BETTY WEBB - MYSTERY AUTHOR
After 20 years of journalism, where she interviewed everyone from U.S. presidents, astronauts who walked on the moon, Nobel prize-winners, serial killers, and polygamy runaways, Betty Webb left the life to write mysteries full time. She is a member of Mystery Writers of America, the National Federation of Press Women, and the National Association of Zoo Keepers. Her mysteries are published by Poisoned Pen Press.
From the hard-edged desert of Arizona to the sunny shores of California, Betty Webb’s two mystery series reveal the dark and light sides of life.
And Now, Here's What Betty Has to Say for Us:
The Sunny Side of the Dark Side
After reporting on real life crimes for two decades, I grew tired of the daily “been there, done that, got the bloodstains to prove it” mindset at the newspaper. Besides, I wanted to make things up for a change; facts can be so pesky. So I decided to write a book. It would be a sweet book, too, nothing like my reporting on real humans carving each other up for fun and profit. But two false starts later (a literary coming-of-age novel and a historical romance), I realized that crime was in my blood and gave way to my baser instincts.
Thus began my hard-boiled Lena Jones mystery series, which Publishers Weekly described as “mysteries with a social conscience.” Each Lena Jones novel was based on real crimes I’d covered as a reporter. Desert Noir, the first in the series, took to task Arizona land developers and politicians for their misuse of eminent domain. The second book, Desert Wives -- Polygamy Can Be Murder, revealed the rampant welfare fraud that had turned Arizona’s polygamy “prophets” into multi-millionaires. Desert Shadows showcased the darker side of book publishing (serial killers’ memoirs, anyone?). Desert Run, Lena Jones’s first cold case file, discussed America’s last mass execution (we hanged seven German POWs in Kansas in 1945); and Desert Cut put the spotlight on a grim, quasi-medical procedure performed on millions of little girls throughout the world in order to keep them “pure.”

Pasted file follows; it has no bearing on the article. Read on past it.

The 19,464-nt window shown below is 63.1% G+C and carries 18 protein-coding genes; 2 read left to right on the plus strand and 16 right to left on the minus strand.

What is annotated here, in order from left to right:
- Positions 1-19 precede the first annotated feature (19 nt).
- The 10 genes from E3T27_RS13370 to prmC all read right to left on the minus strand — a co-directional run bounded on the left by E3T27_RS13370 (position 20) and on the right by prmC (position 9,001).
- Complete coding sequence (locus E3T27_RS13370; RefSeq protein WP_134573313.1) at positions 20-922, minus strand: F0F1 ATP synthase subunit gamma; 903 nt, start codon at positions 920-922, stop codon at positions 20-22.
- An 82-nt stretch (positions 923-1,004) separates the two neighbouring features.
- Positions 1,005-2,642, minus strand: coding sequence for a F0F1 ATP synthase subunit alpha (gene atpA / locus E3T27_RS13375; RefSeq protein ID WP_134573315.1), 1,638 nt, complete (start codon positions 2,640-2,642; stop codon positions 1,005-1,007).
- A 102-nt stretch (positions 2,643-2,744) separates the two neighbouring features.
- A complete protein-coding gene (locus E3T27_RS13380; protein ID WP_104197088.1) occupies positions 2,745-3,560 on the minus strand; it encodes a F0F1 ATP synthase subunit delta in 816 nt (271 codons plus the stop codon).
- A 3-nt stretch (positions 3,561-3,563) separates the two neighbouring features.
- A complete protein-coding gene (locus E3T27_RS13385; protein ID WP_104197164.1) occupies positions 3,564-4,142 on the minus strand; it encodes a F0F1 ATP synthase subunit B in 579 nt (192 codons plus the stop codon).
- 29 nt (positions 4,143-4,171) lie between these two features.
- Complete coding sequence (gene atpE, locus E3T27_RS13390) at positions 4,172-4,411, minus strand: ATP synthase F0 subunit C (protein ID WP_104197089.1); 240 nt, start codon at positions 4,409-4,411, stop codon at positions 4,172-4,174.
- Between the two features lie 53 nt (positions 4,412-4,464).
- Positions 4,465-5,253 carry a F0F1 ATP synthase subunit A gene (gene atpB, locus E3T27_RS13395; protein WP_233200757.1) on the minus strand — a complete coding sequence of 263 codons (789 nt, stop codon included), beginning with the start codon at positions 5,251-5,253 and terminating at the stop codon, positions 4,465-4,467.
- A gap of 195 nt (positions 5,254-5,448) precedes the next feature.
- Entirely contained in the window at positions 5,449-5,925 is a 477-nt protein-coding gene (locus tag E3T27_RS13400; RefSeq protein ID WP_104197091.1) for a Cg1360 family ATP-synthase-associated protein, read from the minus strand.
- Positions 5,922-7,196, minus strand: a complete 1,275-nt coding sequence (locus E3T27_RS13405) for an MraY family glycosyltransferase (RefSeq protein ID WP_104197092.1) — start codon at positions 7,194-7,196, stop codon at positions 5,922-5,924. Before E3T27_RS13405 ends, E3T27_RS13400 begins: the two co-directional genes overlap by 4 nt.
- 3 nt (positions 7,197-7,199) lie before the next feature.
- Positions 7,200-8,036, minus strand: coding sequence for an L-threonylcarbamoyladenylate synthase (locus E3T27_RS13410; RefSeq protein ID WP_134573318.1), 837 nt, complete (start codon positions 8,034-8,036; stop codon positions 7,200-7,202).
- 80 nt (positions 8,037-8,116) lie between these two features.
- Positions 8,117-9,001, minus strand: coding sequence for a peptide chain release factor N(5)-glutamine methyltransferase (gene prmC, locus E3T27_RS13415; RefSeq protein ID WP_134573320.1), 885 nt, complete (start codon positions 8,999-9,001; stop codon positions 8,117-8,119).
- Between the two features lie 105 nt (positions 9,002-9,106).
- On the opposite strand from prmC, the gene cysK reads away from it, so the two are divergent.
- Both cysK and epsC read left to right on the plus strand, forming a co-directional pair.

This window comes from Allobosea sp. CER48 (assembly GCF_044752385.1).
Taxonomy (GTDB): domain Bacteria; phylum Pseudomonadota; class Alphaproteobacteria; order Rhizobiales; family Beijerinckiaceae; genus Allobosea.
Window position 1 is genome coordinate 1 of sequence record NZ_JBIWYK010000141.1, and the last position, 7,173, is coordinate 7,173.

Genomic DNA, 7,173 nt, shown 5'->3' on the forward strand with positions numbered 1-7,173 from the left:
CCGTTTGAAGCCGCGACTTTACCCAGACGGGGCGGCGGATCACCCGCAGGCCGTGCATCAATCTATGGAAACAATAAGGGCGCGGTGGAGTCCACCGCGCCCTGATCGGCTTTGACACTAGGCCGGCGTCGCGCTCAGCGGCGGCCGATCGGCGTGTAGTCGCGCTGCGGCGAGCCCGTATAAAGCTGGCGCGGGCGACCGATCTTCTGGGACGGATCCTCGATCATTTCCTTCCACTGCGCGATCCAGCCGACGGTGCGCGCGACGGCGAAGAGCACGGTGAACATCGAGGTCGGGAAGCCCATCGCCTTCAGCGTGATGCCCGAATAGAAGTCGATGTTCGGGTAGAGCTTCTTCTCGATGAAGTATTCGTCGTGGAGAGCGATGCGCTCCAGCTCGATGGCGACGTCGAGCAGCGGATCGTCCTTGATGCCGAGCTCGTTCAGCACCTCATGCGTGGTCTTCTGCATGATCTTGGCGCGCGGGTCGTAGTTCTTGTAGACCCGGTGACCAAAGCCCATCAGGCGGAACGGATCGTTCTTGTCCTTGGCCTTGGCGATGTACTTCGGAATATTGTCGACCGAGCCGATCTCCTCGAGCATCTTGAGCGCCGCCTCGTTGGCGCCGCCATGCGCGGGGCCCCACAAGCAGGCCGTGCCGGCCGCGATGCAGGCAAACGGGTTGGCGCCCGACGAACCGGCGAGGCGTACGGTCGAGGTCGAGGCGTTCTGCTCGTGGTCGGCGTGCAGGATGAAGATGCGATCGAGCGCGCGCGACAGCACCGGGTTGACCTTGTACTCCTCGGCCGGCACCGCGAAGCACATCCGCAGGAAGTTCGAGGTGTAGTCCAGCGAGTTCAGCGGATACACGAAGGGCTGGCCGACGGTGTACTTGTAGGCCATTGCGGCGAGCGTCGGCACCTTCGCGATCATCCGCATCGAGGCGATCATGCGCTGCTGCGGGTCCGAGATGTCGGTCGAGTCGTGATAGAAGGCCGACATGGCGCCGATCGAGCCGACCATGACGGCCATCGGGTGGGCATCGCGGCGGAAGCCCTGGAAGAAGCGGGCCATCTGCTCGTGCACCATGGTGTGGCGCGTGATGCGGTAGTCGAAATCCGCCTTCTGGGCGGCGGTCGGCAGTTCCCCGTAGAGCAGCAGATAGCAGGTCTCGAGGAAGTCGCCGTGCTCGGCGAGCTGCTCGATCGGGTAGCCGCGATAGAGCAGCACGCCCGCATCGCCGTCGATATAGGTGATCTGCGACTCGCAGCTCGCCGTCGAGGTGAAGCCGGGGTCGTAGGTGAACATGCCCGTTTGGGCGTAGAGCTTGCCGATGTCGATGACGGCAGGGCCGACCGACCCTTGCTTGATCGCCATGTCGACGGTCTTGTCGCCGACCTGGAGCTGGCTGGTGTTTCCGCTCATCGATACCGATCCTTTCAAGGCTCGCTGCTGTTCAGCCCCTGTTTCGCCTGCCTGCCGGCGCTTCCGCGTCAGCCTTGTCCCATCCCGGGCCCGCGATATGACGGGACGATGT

Although the Lena Jones mysteries received high-profile rave reviews (the New York Times called Desert Wives “eye-popping,” and muttered something about a Pulitzer) eight years of writing novels about the dark side of human nature started giving me the willies. To save what was left of my sanity, I decided to write the kind of mystery usually described as a cozy. No blood, no bad language, no sex -- just a non-neurotic protagonist and several cuddly animals. I could even use some of my experiences volunteering at the Phoenix Zoo!
Halfway through the first chapter of The Anteater of Death I discovered that when you’re dark, you’re dark. My sweet little cozy devolved into a blood-drenched tale of murder and mayhem at a California zoo. Although protagonist Teddy Bentley, a dedicated zookeeper-turned-amateur- sleuth, remained upbeat and non-neurotic, her parents became adult delinquents only one step removed from the laughing academy. Or prison. But at least everyone in the book was funny, right down to Lucy, the giant anteater suspected of murder. And in the best cozy tradition, I even gave Lucy a couple of chapters of her own, taking the reader on a merry trip through the mind of a shaggy beast whose idea of a midnight snack is a snuffle though a blood-drenched ant colony.
One day, perhaps, I’ll seek professional help to find out why I can’t stay away from the dark side, but for now, the dark side seems to be working for me. The haunted Lena Jones peacefully co-exists with cheerful Teddy. In every other book, Lena’s arid Arizona desert gives way to the foggy California harbor where Teddy moors her houseboat. So I guess you could say that I have the best of all possible worlds -- bloody though both worlds may be.
To learn more about the Lena Jones books, visit www.bettywebb-mystery.com
For the Teddy Bentley zoo books, visit www.bettywebb-zoomystery.com
Visit my blog at http://bloggingwebb.blogspot.com